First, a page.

A recent study by political scientists John Griffin and Brian Newman helps explain why. The authors examine “wins” and “losses” for various groups, that is, how often their member of Congress voted according to their preference. They find that voters win 53.1% of the time, while non-voters only win 48.8% of the time. That should be worrying for the left, since research suggests that non-voters are much more economically liberal than voters. A 2012 Pew Study finds that non-voters were far more likely to support the Affordable Care Act (49% of likely voters supporting repeal, compared to only 31% of non-voters). Non-voters were far more likely to support Obama (47% of likely voters versus 59% of non-voters) and oppose Romney (47% and 24%). Non-voters are more likely than voters to support policies to strengthen unions and to support a job guarantee.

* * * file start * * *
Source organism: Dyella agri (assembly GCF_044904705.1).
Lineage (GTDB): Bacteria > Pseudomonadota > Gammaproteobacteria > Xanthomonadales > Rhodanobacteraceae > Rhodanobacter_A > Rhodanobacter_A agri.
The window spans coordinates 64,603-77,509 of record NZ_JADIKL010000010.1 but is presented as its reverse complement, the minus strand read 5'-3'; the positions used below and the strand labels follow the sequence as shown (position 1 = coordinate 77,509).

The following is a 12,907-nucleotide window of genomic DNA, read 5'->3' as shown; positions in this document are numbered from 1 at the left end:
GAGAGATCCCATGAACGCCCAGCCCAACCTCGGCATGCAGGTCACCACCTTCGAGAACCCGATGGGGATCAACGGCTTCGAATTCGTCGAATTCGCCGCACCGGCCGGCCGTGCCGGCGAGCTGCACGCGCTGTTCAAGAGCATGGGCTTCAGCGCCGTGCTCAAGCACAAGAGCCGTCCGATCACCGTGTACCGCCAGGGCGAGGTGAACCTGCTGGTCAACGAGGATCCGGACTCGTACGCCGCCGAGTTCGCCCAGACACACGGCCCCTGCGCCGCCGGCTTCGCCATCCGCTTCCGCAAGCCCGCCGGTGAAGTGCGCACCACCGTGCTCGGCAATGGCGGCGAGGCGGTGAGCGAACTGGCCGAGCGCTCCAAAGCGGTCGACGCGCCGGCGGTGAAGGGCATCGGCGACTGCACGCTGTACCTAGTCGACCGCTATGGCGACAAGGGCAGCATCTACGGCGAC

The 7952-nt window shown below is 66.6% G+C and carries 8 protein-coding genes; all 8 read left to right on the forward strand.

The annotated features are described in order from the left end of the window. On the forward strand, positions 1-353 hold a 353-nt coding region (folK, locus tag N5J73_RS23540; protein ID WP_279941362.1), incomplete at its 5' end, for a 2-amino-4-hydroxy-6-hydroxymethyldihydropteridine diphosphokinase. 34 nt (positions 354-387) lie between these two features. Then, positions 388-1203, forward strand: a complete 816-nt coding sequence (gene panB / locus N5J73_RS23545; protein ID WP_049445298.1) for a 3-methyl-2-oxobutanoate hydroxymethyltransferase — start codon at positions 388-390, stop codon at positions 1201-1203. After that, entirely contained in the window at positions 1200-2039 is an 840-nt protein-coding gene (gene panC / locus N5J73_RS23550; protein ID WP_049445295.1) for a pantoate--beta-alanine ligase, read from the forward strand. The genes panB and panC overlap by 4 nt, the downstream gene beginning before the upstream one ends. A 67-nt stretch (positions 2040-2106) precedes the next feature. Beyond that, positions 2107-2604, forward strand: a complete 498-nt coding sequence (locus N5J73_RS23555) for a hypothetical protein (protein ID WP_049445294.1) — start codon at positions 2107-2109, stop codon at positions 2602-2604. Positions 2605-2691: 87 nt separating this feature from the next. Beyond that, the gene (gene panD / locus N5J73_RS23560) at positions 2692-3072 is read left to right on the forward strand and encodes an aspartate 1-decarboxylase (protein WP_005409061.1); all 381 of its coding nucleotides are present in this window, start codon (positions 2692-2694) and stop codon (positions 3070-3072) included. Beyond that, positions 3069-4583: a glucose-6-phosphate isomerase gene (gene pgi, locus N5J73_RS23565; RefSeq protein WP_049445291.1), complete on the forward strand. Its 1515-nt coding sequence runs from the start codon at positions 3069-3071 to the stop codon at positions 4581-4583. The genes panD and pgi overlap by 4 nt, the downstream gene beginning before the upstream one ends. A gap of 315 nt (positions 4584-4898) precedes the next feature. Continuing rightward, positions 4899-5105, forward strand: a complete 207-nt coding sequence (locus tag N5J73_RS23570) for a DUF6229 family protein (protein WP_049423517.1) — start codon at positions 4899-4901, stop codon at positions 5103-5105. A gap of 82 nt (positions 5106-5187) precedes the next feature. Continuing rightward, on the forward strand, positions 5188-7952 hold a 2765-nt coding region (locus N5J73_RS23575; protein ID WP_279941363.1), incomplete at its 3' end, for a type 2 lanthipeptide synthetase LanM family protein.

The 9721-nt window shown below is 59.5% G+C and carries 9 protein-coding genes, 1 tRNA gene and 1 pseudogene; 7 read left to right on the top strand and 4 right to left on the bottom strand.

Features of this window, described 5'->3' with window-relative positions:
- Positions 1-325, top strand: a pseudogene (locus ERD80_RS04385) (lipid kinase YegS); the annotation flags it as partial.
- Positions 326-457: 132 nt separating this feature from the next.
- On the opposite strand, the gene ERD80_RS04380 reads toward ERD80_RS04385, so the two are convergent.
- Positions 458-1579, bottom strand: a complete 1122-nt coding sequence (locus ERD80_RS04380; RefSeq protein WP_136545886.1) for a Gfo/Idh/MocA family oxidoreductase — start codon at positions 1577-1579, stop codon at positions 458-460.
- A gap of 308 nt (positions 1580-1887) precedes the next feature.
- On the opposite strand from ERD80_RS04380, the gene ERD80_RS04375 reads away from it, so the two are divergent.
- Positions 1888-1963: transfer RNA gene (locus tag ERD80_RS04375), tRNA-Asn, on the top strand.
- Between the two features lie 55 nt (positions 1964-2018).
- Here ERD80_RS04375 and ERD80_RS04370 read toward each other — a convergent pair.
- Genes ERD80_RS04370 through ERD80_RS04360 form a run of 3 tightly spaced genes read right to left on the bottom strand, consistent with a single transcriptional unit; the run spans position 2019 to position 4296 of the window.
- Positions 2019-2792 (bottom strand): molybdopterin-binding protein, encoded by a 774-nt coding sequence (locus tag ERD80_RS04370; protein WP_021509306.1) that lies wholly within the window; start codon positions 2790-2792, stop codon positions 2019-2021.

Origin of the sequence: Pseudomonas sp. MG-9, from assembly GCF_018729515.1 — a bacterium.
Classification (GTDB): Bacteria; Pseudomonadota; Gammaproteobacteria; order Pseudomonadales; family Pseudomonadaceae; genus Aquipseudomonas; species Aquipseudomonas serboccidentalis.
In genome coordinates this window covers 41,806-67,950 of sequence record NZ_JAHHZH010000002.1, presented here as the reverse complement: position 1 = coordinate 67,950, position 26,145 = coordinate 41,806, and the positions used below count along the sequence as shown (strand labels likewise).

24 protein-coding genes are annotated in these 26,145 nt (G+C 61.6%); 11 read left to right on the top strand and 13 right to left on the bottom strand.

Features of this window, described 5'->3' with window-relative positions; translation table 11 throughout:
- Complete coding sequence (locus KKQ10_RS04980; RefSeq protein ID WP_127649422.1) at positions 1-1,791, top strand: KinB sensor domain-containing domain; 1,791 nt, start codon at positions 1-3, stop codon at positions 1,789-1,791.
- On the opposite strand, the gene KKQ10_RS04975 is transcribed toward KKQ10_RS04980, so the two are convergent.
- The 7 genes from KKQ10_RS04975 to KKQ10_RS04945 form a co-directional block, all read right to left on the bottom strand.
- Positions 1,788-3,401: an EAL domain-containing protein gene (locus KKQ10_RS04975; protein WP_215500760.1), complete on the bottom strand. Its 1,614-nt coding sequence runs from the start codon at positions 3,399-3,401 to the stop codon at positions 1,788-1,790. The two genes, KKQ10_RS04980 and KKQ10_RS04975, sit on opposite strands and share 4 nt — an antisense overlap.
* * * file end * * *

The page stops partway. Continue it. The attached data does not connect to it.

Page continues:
How do we boost turnout low-income turnout? We know. Same-day registration is provento boost turnout and reduce turnout inequality. Felony disenfranchisement laws primarily affect the poor (and people of color). Our two-step elections system (which requires registration) hurts low-income people who are less likely to be registered. To combat this states should better comply with the National Voter Registration Act, which requires public assistance agencies (including the offices enforcing Obamacare) and DMVs to hand out registration forms. The left must also stop the rise of voter ID laws, which disproportionately affect voters of color and low income voters. In the long run, a mandatory voting law would be ideal.

2.     A Stable of Progress Leaders